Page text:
Since its first publication in 1995, this cogently argued and impressively documented work has been in use in every university in Canada, as well as many in the United States and overseas. In this revised and updated edition, Gary Teeple continues his examination of the undermining of the conditions of social democracy by clarifying the definition of globalization and further exploring its historical background. Teeple discusses the meaning and implication of knowledge-based means of production and analyzes postmodernism as a consequence of the transformations brought on by this new technology. In addition, he critically examines many contemporary skeptics of the idea of globalization and considers the potential for progressive social change given the continued expansion of globalized capital. This book is essential reading for an understanding of the dynamics behind our rapidly changing world.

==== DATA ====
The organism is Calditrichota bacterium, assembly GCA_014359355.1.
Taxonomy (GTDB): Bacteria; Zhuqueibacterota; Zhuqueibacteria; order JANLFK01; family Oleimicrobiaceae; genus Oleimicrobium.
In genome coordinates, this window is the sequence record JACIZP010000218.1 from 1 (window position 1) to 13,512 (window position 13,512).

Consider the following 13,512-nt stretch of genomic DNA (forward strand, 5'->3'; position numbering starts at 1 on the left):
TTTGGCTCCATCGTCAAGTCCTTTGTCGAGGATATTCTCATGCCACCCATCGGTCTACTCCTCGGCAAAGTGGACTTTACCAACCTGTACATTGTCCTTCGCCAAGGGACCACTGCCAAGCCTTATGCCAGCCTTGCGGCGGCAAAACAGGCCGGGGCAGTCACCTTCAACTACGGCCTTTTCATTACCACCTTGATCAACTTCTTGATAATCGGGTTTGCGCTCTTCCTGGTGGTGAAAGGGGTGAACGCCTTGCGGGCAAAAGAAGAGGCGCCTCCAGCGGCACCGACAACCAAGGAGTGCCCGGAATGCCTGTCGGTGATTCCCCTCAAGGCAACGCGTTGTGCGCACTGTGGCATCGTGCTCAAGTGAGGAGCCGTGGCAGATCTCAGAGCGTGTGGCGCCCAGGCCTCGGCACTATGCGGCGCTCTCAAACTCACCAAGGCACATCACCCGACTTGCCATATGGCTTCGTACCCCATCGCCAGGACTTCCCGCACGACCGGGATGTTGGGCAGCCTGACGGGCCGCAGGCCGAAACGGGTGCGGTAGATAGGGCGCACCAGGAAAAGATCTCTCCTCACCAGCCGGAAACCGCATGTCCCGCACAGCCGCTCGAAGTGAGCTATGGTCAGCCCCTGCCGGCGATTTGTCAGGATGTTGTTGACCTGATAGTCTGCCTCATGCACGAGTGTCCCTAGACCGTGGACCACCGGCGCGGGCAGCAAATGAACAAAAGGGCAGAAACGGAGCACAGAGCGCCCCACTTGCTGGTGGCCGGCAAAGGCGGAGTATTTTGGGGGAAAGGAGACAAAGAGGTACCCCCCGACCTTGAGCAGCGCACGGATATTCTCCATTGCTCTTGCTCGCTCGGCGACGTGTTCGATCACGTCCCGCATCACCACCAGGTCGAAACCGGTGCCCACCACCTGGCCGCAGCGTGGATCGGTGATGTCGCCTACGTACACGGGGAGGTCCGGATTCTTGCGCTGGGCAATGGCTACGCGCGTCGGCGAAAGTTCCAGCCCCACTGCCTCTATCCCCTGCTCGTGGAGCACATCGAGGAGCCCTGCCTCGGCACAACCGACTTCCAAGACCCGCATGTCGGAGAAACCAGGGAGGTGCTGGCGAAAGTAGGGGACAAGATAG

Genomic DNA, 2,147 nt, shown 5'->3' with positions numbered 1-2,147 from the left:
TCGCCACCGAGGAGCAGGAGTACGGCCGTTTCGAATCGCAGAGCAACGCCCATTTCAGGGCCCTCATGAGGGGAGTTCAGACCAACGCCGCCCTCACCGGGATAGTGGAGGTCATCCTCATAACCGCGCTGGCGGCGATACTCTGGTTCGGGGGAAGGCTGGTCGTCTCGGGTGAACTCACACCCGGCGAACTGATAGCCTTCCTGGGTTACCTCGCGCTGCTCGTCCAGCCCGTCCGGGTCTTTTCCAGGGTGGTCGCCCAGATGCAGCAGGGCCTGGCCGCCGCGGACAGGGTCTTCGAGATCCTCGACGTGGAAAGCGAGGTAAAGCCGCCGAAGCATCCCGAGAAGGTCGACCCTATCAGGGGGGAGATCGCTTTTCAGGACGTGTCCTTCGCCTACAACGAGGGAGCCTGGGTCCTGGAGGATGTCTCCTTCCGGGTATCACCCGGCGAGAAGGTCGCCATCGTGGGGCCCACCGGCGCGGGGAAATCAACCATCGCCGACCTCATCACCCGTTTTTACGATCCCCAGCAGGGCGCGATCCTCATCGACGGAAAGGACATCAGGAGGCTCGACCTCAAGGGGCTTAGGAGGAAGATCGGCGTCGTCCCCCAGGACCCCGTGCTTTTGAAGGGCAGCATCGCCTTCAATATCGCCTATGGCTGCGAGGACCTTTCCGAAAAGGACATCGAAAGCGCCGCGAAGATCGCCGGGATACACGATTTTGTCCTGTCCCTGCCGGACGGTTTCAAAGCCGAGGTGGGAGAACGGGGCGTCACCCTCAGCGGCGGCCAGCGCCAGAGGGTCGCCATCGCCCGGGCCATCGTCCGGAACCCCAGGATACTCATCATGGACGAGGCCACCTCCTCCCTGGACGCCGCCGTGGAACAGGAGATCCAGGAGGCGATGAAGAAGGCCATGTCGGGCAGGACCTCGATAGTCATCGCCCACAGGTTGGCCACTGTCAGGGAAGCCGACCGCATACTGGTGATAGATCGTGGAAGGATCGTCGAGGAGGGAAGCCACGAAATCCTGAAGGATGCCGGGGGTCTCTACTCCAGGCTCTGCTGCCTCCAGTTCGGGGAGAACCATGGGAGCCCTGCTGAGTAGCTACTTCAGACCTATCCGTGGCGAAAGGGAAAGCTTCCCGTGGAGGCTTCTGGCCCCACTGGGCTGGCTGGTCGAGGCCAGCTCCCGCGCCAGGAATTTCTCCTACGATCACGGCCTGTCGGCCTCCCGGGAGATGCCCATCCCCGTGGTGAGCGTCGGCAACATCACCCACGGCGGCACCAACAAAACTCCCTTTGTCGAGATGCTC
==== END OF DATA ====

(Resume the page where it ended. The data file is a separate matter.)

Gary Teeple (Burnaby, BC, Canada) teaches in the department of sociology and anthropology at Simon Fraser University.